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IFCJ marks 100 flights bringing Jewish Ukrainians to Israel

Since the war broke out, the NGO has brought 5,500 olim on aliyah.

Aliyah and Integration Minister Ofir Sofer (center) and IFCJ President Yael Eckstein (right) welcome Ukrainian olim at Ben-Gurion Airport, Feb. 8, 2023. Photo by Avishag Shaar-Yashuv/IFCJ.
Aliyah and Integration Minister Ofir Sofer (center) and IFCJ President Yael Eckstein (right) welcome Ukrainian olim at Ben-Gurion Airport, Feb. 8, 2023. Photo by Avishag Shaar-Yashuv/IFCJ.

The International Fellowship of Christians and Jews has marked its 100th flight bringing Ukrainian Jewish refugees to Israel since Russia invaded the European nation in February 2022.

The IFCJ has brought 5,500 immigrants to Israel via Chisinau (formerly known as Kishinev), Moldova, ranging in age from four months old to 100 years old.

While more than 1,000 of the immigrants are retirees, over 400 are certified engineers, some 200 are economists and another 200 are teachers, along with four politicians.

“The arrival of these latest [32] immigrants [last week] marks 500 days of a war to which there is no end in sight,” said Yael Eckstein, president of the IFCJ. “We are committed to return Jews home to Israel from any place in the world where they are in danger and will continue to do so whenever there is a need.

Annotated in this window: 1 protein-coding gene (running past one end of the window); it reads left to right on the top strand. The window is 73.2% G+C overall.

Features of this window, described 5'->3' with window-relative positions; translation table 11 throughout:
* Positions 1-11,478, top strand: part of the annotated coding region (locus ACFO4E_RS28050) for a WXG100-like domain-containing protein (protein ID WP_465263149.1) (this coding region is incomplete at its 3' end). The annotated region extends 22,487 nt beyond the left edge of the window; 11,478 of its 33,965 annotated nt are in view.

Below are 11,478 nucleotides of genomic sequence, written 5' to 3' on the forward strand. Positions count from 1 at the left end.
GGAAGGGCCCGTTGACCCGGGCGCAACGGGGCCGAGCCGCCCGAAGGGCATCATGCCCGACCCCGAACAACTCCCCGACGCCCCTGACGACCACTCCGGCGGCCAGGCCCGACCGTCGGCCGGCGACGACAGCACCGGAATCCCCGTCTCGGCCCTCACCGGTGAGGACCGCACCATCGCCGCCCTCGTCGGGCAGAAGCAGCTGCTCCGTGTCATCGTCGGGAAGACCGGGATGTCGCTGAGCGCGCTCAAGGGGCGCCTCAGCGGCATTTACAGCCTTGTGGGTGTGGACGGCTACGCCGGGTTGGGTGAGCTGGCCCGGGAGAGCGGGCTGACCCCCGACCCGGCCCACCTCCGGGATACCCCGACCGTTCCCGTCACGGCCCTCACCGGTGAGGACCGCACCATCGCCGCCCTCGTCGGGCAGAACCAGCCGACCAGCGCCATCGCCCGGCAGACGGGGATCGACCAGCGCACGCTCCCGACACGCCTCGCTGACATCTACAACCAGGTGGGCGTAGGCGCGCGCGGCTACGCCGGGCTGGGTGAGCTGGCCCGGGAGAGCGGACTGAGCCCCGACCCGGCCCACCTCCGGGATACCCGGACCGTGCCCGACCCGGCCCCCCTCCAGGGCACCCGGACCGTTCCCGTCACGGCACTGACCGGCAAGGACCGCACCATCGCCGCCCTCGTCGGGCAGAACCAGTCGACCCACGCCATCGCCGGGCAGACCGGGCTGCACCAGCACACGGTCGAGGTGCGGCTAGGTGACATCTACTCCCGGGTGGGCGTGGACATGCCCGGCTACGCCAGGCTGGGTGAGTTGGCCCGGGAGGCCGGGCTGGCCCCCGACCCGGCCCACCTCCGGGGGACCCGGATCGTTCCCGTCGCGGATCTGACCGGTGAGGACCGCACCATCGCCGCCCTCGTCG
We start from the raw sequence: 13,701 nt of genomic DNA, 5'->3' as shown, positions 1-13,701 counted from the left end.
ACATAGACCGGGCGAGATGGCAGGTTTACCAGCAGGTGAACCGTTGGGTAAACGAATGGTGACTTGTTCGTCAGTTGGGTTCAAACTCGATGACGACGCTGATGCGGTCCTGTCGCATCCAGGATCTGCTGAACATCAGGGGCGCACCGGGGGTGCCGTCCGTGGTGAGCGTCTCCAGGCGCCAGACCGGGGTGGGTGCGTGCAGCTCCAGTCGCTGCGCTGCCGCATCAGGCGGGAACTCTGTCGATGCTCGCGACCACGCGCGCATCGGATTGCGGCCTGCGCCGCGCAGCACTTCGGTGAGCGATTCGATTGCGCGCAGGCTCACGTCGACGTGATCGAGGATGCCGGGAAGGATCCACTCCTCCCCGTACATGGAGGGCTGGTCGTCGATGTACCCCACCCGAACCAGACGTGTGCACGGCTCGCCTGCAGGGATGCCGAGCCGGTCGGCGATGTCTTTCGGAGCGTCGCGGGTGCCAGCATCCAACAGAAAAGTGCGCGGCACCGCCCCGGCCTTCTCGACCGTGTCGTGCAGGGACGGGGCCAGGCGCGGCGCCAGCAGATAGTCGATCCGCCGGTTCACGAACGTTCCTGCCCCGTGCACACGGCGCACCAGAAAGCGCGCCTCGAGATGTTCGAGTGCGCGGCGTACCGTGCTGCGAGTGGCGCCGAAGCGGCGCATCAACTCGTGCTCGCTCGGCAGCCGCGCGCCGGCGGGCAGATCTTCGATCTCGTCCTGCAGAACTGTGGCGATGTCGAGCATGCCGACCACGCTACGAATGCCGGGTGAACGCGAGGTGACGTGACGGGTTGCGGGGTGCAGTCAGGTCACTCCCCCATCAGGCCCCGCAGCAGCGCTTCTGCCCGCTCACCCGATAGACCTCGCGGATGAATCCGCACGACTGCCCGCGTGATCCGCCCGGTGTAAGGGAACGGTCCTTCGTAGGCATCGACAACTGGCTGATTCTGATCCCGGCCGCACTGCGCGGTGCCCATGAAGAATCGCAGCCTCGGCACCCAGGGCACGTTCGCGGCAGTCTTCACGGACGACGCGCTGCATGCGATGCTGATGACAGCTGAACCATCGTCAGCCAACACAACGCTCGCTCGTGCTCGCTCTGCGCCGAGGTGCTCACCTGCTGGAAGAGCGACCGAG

The process of aliyah from Ukraine has changed drastically in the past year and with the help of our donors all around the world, we will continue to respond to and support the changing needs on the ground at all times,” she said.

When the war began, the IFCJ launched an emergency aid program for the Jewish community that included grants of nearly $60 million to organizations that operate in the field, among them the American Jewish Joint Distribution Committee and Chabad, to ensure the distribution of food, medications, blankets, generators and more.

Karnina Kovinina, 29, who immigrated with her husband, Alexander, and seven-year-old daughter Daria, said of the situation in Ukraine: “The attacks are very frightening, and everyone is worried all the time about their families and friends. Each time we hear a siren, we immediately make a round of calls to make sure everyone is okay. Three good friends of mine were killed in the battles. It is a loss that is hard to describe.”

Alexander was drafted at the beginning of the war and fought on the front lines until he was wounded.

“When my husband said he wanted to enlist, I did not sleep for nights. I cried without stopping. I left my phone on at night and was panicked every time I heard the phone ring,” explained Karnina.

“My daughter is very afraid, and it is important for us to make her feel safe. We look forward to our new life in Israel and are excited that we found an apartment near the sea,” she said.

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